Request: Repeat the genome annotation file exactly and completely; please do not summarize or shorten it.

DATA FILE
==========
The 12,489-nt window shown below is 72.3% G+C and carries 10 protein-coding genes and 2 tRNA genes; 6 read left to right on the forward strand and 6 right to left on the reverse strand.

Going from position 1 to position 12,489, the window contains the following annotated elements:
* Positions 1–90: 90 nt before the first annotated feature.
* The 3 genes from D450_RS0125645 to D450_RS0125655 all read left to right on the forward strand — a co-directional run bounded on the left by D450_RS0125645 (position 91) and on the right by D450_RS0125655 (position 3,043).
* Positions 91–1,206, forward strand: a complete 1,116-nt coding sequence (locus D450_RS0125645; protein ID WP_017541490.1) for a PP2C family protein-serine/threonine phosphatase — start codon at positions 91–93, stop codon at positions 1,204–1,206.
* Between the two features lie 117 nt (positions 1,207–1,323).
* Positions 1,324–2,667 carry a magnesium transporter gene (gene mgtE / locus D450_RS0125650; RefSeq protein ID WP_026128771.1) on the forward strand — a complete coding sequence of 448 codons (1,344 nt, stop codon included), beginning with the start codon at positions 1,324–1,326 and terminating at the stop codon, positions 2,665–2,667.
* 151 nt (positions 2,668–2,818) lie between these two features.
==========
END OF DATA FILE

The 12,489-nt window shown below is 72.3% G+C and carries 10 protein-coding genes and 2 tRNA genes; 6 read left to right on the forward strand and 6 right to left on the reverse strand.

Going from position 1 to position 12,489, the window contains the following annotated elements:
* Positions 1–90: 90 nt before the first annotated feature.
* The 3 genes from D450_RS0125645 to D450_RS0125655 all read left to right on the forward strand — a co-directional run bounded on the left by D450_RS0125645 (position 91) and on the right by D450_RS0125655 (position 3,043).
* Positions 91–1,206, forward strand: a complete 1,116-nt coding sequence (locus D450_RS0125645; protein ID WP_017541490.1) for a PP2C family protein-serine/threonine phosphatase — start codon at positions 91–93, stop codon at positions 1,204–1,206.
* Between the two features lie 117 nt (positions 1,207–1,323).
* Positions 1,324–2,667 carry a magnesium transporter gene (gene mgtE / locus D450_RS0125650; RefSeq protein ID WP_026128771.1) on the forward strand — a complete coding sequence of 448 codons (1,344 nt, stop codon included), beginning with the start codon at positions 1,324–1,326 and terminating at the stop codon, positions 2,665–2,667.
* 151 nt (positions 2,668–2,818) lie between these two features.